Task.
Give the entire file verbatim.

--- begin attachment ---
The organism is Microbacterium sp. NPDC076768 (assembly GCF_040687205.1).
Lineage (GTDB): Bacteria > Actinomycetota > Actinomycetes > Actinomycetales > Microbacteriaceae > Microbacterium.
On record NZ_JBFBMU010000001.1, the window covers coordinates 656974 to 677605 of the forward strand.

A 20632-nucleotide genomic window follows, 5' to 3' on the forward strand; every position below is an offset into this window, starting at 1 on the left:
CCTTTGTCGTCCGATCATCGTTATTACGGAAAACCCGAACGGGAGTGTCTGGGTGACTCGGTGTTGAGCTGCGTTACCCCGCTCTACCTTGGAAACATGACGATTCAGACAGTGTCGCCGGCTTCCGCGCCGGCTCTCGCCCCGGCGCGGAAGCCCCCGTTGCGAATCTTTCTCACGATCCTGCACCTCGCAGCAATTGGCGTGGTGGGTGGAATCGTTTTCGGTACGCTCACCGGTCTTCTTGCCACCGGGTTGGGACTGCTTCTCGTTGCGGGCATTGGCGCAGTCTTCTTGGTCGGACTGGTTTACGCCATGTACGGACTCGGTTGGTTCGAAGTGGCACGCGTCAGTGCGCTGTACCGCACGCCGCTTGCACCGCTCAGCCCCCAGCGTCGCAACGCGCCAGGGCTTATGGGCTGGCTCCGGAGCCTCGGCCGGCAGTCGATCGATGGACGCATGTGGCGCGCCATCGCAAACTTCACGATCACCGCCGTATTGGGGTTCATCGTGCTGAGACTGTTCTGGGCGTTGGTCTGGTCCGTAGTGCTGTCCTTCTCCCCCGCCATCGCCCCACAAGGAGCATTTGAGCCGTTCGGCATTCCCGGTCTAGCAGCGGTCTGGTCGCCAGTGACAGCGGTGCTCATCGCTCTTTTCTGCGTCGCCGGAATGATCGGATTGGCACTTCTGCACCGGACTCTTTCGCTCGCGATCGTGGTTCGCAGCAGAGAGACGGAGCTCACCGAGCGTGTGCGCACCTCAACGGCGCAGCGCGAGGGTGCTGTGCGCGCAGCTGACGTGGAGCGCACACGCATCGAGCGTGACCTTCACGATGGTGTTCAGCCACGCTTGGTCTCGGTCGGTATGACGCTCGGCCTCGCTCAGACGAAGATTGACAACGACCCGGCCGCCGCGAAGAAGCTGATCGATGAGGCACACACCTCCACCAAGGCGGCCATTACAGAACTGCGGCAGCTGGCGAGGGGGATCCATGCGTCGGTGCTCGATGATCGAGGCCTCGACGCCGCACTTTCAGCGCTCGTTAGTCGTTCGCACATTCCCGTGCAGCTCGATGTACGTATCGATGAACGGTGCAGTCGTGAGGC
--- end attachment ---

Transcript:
The organism is Microbacterium sp. NPDC076768 (assembly GCF_040687205.1).
Lineage (GTDB): Bacteria > Actinomycetota > Actinomycetes > Actinomycetales > Microbacteriaceae > Microbacterium.
On record NZ_JBFBMU010000001.1, the window covers coordinates 656974 to 677605 of the forward strand.

A 20632-nucleotide genomic window follows, 5' to 3' on the forward strand; every position below is an offset into this window, starting at 1 on the left:
CCTTTGTCGTCCGATCATCGTTATTACGGAAAACCCGAACGGGAGTGTCTGGGTGACTCGGTGTTGAGCTGCGTTACCCCGCTCTACCTTGGAAACATGACGATTCAGACAGTGTCGCCGGCTTCCGCGCCGGCTCTCGCCCCGGCGCGGAAGCCCCCGTTGCGAATCTTTCTCACGATCCTGCACCTCGCAGCAATTGGCGTGGTGGGTGGAATCGTTTTCGGTACGCTCACCGGTCTTCTTGCCACCGGGTTGGGACTGCTTCTCGTTGCGGGCATTGGCGCAGTCTTCTTGGTCGGACTGGTTTACGCCATGTACGGACTCGGTTGGTTCGAAGTGGCACGCGTCAGTGCGCTGTACCGCACGCCGCTTGCACCGCTCAGCCCCCAGCGTCGCAACGCGCCAGGGCTTATGGGCTGGCTCCGGAGCCTCGGCCGGCAGTCGATCGATGGACGCATGTGGCGCGCCATCGCAAACTTCACGATCACCGCCGTATTGGGGTTCATCGTGCTGAGACTGTTCTGGGCGTTGGTCTGGTCCGTAGTGCTGTCCTTCTCCCCCGCCATCGCCCCACAAGGAGCATTTGAGCCGTTCGGCATTCCCGGTCTAGCAGCGGTCTGGTCGCCAGTGACAGCGGTGCTCATCGCTCTTTTCTGCGTCGCCGGAATGATCGGATTGGCACTTCTGCACCGGACTCTTTCGCTCGCGATCGTGGTTCGCAGCAGAGAGACGGAGCTCACCGAGCGTGTGCGCACCTCAACGGCGCAGCGCGAGGGTGCTGTGCGCGCAGCTGACGTGGAGCGCACACGCATCGAGCGTGACCTTCACGATGGTGTTCAGCCACGCTTGGTCTCGGTCGGTATGACGCTCGGCCTCGCTCAGACGAAGATTGACAACGACCCGGCCGCCGCGAAGAAGCTGATCGATGAGGCACACACCTCCACCAAGGCGGCCATTACAGAACTGCGGCAGCTGGCGAGGGGGATCCATGCGTCGGTGCTCGATGATCGAGGCCTCGACGCCGCACTTTCAGCGCTCGTTAGTCGTTCGCACATTCCCGTGCAGCTCGATGTACGTATCGATGAACGGTGCAGTCGTGAGGC